So keep it in, hold it back- that’s what I’ve adopted as my philosophy. There are few people over the years I have felt able to talk to, felt comfortable opening up to. I have been reprimanded by therapist after therapist for my inability to open up. But I just can’t. And when I do, I feel guilty, embarrassed, ashamed, attention seeking- burdensome. I don’t like weighing people down with my thoughts, don’t like being a cause for concern or a source of worry. And I feel like that’s what happens when I let it out- I just worry the people that are already worried even more. And I can’t have that!

Writing this, I feel that yet again, I am turning the spotlight back on me. Because really, my family put up with a lot. But I just can’t shake the feeling I have that I am a burden. My mother’s words last night confirmed it. ‘Our family’. ‘Put up with her’. It just stung. I am an outsider, an unwanted pest; me, my illness having destroyed my parents desire for a quiet life, quashing their ambitions for an accomplished, adjusted, successful first daughter. I am an inconvenience, unpleasant, difficult to be around. Something that is to be tolerated, something they must ‘put up with’ patiently until I leave again. Out of sight, out of mind. I know that right now, my mother wants nothing more than a fucking break from me. I know that she is counting on the fact that I am moving away in a few months. If I am not there, I can’t infest. I can’t ‘make everyone else miserable too’. And I’ve felt that way for years- that I am poison, casting a dark cloud over anyone that comes close to me, that really, they’d all be better off if I just weren’t around.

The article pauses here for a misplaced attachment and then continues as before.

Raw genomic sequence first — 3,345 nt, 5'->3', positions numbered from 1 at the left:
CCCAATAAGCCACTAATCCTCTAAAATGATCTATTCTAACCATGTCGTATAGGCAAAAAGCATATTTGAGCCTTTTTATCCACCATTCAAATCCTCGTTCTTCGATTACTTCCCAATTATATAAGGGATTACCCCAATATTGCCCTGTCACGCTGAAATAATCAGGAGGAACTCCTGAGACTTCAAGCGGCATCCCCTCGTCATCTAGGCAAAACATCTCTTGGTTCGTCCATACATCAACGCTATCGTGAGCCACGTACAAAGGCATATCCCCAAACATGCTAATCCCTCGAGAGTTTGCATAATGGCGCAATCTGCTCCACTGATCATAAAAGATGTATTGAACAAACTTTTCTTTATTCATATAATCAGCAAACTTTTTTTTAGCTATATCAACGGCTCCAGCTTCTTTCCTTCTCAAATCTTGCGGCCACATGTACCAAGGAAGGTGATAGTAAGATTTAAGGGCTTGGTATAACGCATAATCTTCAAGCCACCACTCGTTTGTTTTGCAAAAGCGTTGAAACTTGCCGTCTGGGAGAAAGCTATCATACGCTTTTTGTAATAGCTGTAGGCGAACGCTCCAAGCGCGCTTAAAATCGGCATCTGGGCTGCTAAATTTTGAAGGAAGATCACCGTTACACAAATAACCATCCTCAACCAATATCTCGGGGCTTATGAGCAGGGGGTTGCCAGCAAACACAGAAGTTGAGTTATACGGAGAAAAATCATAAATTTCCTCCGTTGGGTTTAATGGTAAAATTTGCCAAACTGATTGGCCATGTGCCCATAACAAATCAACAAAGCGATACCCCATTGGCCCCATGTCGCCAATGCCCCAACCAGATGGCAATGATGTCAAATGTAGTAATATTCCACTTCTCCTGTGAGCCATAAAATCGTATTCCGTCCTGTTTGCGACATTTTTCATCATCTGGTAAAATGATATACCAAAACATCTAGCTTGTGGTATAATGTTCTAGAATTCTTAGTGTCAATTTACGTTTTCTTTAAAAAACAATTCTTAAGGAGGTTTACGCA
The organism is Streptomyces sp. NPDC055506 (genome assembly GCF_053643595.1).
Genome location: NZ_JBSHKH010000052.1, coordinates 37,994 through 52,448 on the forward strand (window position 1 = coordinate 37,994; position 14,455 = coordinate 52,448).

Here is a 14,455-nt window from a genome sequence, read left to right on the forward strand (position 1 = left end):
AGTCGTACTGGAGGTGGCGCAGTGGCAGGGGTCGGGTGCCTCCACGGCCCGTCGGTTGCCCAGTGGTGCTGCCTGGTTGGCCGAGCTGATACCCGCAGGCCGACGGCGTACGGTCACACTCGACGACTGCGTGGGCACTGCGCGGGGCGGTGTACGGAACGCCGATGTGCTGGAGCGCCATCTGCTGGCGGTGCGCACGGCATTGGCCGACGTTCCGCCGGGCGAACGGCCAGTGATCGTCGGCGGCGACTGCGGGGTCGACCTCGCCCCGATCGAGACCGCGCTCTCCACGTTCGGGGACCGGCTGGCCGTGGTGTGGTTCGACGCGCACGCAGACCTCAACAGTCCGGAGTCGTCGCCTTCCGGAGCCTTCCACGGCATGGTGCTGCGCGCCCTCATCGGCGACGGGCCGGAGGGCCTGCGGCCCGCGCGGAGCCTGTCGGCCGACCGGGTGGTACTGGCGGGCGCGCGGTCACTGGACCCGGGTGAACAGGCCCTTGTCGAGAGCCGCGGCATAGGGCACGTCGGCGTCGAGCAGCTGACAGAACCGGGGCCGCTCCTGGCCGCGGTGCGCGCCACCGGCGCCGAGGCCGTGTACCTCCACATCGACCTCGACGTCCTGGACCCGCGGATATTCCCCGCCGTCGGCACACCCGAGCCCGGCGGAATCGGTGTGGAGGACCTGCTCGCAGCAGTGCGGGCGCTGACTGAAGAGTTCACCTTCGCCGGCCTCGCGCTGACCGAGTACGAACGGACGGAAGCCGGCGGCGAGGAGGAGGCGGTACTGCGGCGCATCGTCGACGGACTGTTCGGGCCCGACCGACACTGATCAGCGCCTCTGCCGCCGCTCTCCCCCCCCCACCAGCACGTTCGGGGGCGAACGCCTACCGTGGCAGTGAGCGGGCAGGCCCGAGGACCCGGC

I just feel like a fucking parasite. It is always something with me. I don’t have to do or say or think anything to be a bother. I have an ‘illness’, and from the moment I have been afflicted with this ‘illness’, I have Got In The Way. I have been a bother and a burden and an inconvenience and I have been the topic of hushed conversations, and the cause for tears, and a perpetual source of worry-and it always always comes back to the illness. The question is always an exasperated ‘what’s wrong now?’ Now, again, again again.

Mental illness is my burden, and I burden others because of it. And I try and I try and I try, but sometimes it feels like it and I are inseparable. I just want to cut it off me, get away from it. I don’t want to be a burden, I try my damnedest not to be; but somehow, I still am.